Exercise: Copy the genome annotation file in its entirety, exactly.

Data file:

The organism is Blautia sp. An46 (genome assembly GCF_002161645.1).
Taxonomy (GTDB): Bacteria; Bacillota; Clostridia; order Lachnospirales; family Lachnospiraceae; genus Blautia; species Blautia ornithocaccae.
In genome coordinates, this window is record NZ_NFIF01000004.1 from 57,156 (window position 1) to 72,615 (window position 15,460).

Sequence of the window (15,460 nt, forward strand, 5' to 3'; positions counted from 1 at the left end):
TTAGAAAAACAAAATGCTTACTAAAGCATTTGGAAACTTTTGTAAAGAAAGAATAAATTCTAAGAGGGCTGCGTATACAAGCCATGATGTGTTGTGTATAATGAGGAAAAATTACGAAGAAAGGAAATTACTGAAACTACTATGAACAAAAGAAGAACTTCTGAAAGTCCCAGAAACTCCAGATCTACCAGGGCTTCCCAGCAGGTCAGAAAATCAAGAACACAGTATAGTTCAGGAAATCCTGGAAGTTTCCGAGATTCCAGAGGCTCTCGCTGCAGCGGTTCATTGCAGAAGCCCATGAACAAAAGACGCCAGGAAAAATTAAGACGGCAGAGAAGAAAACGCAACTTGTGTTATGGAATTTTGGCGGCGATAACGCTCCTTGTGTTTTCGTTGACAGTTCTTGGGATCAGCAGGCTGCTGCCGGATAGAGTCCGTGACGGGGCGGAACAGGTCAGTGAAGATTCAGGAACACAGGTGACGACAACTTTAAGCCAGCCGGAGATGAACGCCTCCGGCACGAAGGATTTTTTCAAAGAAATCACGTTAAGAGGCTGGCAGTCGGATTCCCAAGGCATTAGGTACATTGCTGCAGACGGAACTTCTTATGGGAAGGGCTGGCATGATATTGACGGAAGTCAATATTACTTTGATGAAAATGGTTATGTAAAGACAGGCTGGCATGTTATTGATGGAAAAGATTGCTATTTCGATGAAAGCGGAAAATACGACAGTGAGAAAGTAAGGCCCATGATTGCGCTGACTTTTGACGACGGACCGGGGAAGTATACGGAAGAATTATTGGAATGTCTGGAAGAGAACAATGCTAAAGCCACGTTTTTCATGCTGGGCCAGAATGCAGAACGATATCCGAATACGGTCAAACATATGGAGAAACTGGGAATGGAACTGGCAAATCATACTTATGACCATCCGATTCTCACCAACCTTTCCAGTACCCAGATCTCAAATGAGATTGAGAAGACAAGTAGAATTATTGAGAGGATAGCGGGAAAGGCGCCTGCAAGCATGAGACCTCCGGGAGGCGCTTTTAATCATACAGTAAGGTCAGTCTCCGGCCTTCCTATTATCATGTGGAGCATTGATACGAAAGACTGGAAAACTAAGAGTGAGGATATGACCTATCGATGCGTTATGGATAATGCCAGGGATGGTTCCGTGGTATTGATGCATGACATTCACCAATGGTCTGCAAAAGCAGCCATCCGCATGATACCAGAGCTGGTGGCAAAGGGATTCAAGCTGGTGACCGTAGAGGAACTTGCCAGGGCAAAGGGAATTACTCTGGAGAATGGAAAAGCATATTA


The organism is Blautia sp. An46 (genome assembly GCF_002161645.1).
Taxonomy (GTDB): Bacteria; Bacillota; Clostridia; order Lachnospirales; family Lachnospiraceae; genus Blautia; species Blautia ornithocaccae.
In genome coordinates, this window is record NZ_NFIF01000004.1 from 57,156 (window position 1) to 72,615 (window position 15,460).

Sequence of the window (15,460 nt, forward strand, 5' to 3'; positions counted from 1 at the left end):
TTAGAAAAACAAAATGCTTACTAAAGCATTTGGAAACTTTTGTAAAGAAAGAATAAATTCTAAGAGGGCTGCGTATACAAGCCATGATGTGTTGTGTATAATGAGGAAAAATTACGAAGAAAGGAAATTACTGAAACTACTATGAACAAAAGAAGAACTTCTGAAAGTCCCAGAAACTCCAGATCTACCAGGGCTTCCCAGCAGGTCAGAAAATCAAGAACACAGTATAGTTCAGGAAATCCTGGAAGTTTCCGAGATTCCAGAGGCTCTCGCTGCAGCGGTTCATTGCAGAAGCCCATGAACAAAAGACGCCAGGAAAAATTAAGACGGCAGAGAAGAAAACGCAACTTGTGTTATGGAATTTTGGCGGCGATAACGCTCCTTGTGTTTTCGTTGACAGTTCTTGGGATCAGCAGGCTGCTGCCGGATAGAGTCCGTGACGGGGCGGAACAGGTCAGTGAAGATTCAGGAACACAGGTGACGACAACTTTAAGCCAGCCGGAGATGAACGCCTCCGGCACGAAGGATTTTTTCAAAGAAATCACGTTAAGAGGCTGGCAGTCGGATTCCCAAGGCATTAGGTACATTGCTGCAGACGGAACTTCTTATGGGAAGGGCTGGCATGATATTGACGGAAGTCAATATTACTTTGATGAAAATGGTTATGTAAAGACAGGCTGGCATGTTATTGATGGAAAAGATTGCTATTTCGATGAAAGCGGAAAATACGACAGTGAGAAAGTAAGGCCCATGATTGCGCTGACTTTTGACGACGGACCGGGGAAGTATACGGAAGAATTATTGGAATGTCTGGAAGAGAACAATGCTAAAGCCACGTTTTTCATGCTGGGCCAGAATGCAGAACGATATCCGAATACGGTCAAACATATGGAGAAACTGGGAATGGAACTGGCAAATCATACTTATGACCATCCGATTCTCACCAACCTTTCCAGTACCCAGATCTCAAATGAGATTGAGAAGACAAGTAGAATTATTGAGAGGATAGCGGGAAAGGCGCCTGCAAGCATGAGACCTCCGGGAGGCGCTTTTAATCATACAGTAAGGTCAGTCTCCGGCCTTCCTATTATCATGTGGAGCATTGATACGAAAGACTGGAAAACTAAGAGTGAGGATATGACCTATCGATGCGTTATGGATAATGCCAGGGATGGTTCCGTGGTATTGATGCATGACATTCACCAATGGTCTGCAAAAGCAGCCATCCGCATGATACCAGAGCTGGTGGCAAAGGGATTCAAGCTGGTGACCGTAGAGGAACTTGCCAGGGCAAAGGGAATTACTCTGGAGAATGGAAAAGCATATTA